On a high bluff above the St. Johns River, a memorial pays tribute to the French expedition that claimed Florida for France— three years before the founding of the Spanish colony at St. Augustine.
Lat-Lon: 30.387960, -81.489865
Restroom: At Fort Caroline
Open 9 AM to 5 PM
Although there’s no hike here, just a walk to the bluff, this historic site is part of Timucuan Preserve National Park and worth a look. Bring your camera for the sweeping scenic view.
From Mount Pleasant Road in Jacksonville, follow Fort Caroline Rd 0.3 mile to pass by the Fort Caroline and Spanish Pond entrances of Timucuan Preserve. Continue another 0.5 mile to the sign for the Ribault Monument, on the left, and drive up to the parking area.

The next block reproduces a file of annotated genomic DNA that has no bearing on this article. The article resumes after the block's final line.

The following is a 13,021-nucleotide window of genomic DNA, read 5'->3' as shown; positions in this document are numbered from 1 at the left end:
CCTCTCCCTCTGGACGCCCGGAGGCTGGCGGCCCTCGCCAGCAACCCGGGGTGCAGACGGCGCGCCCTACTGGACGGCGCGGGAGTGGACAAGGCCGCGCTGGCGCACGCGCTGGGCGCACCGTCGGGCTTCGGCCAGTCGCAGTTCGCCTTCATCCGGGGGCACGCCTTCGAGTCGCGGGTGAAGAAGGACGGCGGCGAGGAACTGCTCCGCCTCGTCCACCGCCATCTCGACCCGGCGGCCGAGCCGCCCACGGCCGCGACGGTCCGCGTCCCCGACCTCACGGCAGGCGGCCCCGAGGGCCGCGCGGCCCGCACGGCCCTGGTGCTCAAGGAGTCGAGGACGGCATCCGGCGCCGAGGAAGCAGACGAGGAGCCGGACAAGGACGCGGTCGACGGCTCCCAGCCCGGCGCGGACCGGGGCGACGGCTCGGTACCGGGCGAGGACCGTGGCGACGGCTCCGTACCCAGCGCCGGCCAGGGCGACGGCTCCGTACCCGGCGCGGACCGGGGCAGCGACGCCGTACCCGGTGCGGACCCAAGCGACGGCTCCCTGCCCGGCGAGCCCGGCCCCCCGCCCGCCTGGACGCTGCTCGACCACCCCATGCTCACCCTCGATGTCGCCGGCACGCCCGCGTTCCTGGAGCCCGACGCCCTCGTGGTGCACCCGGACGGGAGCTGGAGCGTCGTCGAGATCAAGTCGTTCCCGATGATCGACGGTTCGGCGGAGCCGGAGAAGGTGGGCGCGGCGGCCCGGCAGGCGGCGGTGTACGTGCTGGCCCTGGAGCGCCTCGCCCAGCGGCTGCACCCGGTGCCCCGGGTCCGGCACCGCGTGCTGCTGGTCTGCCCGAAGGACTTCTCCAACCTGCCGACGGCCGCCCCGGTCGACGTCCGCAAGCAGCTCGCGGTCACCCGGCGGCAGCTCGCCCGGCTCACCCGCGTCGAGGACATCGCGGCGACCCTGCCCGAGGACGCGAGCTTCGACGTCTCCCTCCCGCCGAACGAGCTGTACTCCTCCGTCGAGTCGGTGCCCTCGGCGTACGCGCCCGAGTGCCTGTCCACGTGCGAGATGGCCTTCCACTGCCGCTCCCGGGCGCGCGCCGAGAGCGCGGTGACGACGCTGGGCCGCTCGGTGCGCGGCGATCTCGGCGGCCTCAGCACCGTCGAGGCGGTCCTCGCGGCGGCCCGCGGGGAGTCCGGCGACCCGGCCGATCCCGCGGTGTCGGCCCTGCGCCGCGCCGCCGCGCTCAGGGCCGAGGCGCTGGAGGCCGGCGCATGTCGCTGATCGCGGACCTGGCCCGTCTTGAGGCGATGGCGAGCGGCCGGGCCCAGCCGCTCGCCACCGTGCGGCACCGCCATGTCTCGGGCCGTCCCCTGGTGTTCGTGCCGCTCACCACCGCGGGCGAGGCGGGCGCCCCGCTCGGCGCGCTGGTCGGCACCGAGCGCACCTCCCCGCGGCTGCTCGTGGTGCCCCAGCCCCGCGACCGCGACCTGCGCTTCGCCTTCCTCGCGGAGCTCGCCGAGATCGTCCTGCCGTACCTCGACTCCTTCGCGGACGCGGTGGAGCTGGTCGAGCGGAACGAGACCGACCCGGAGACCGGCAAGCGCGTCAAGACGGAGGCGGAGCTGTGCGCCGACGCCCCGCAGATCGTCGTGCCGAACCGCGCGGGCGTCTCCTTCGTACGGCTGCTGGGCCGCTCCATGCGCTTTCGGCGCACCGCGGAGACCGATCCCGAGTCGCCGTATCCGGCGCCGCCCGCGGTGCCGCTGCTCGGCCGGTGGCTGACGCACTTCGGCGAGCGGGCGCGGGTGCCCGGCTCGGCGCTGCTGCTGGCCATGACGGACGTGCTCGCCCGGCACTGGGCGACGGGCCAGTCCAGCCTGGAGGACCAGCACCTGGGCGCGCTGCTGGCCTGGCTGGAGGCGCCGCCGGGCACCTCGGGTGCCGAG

On May 1, 1562, French Huguenots landed at this bluff and claimed Florida for France. Jean Ribault named the river “The River of May” to commemorate the date of his landing. The column standing tall on the bluffs above the St. Johns River is based on the one placed here by the French, copied from one of the many drawings of Jacques Le Moyne, the colony’s resident artist. According to his illustrations, the Timucua who lived along to the river came to the tall pillar and left offerings of worship.
In 1564, the French built Fort Caroline for their protection as they established Florida’s first European colony, with more than 200 soldiers, artisans, and their families settling on St. Johns Bluff. If you haven’t visited there yet, stop in as you pass the Fort Caroline entrance to explore this oft-forgotten chapter of Florida history.